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The Impact of Hospitalists on the Cost and Quality of Inpatient Care in the United States: A Research Synthesis

Author(s): 

Janet M. Coffman, Thomas Rundall

Date: 
Aug. 01, 2005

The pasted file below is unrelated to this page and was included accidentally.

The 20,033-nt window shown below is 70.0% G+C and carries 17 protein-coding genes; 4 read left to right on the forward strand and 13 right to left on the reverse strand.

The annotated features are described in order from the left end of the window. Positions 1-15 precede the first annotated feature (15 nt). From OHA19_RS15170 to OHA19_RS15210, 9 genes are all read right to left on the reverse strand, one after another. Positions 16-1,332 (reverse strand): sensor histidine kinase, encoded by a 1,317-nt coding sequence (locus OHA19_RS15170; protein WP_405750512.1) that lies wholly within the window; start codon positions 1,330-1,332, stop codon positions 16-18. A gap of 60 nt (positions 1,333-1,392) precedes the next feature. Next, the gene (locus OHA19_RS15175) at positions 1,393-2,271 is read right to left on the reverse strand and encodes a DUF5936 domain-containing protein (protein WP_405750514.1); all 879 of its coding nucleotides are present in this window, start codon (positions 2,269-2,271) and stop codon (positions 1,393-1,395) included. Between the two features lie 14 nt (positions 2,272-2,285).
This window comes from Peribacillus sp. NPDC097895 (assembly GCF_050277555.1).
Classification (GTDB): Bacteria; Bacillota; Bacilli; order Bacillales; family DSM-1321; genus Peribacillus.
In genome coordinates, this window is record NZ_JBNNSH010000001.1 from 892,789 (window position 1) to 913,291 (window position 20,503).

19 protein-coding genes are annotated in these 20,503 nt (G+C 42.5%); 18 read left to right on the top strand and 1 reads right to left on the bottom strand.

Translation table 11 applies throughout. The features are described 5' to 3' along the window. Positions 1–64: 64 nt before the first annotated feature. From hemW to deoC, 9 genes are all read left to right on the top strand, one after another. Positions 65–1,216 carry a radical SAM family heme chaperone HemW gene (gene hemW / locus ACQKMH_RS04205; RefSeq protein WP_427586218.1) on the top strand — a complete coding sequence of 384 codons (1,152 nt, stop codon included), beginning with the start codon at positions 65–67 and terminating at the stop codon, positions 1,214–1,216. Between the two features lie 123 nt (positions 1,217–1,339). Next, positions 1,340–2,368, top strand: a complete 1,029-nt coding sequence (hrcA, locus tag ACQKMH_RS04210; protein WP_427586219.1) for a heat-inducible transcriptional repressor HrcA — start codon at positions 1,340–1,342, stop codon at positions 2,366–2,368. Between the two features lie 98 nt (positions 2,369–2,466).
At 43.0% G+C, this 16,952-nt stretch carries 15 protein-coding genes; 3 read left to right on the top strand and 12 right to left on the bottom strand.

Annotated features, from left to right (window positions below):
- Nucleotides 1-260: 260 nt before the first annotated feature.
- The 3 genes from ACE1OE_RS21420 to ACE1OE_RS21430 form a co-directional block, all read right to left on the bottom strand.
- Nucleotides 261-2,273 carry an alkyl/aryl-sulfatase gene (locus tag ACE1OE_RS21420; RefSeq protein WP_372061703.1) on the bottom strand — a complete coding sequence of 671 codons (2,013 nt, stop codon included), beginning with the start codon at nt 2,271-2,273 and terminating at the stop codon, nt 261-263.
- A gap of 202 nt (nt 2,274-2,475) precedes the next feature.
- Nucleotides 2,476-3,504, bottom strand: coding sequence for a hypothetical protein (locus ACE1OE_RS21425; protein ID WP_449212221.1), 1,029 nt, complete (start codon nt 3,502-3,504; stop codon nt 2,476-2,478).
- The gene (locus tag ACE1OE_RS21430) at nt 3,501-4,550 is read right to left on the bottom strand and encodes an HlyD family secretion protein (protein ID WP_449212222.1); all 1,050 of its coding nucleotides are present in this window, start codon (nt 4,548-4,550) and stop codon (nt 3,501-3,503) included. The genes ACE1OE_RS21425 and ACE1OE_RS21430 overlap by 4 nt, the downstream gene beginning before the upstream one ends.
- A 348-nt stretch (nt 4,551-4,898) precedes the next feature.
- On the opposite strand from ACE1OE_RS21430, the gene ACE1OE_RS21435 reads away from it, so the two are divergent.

There is substantial disagreement regarding the impact of hospitalists on costs, quality, and satisfaction with inpatient care. The authors reviewed 21 evaluations of the use of hospitalists in U.S. hospitals. Most evaluations found that patients managed by hospitalists had lower total costs or charges than patients in comparison groups and that these savings were achieved primarily by reducing length of stay. Most evaluations found no statistically significant differences in quality of care or satisfaction. However, lack of random assignment limits the ability to draw causal inferences from many of the evaluations. All randomized studies were conducted in teaching hospitals, raising questions as to the generalizability of findings to nonteaching hospitals. Further research is needed to better identify the mechanisms by which hospitalists reduce length of stay and to ascertain which types of hospitalist programs are most effective and which patients are most likely to benefit.

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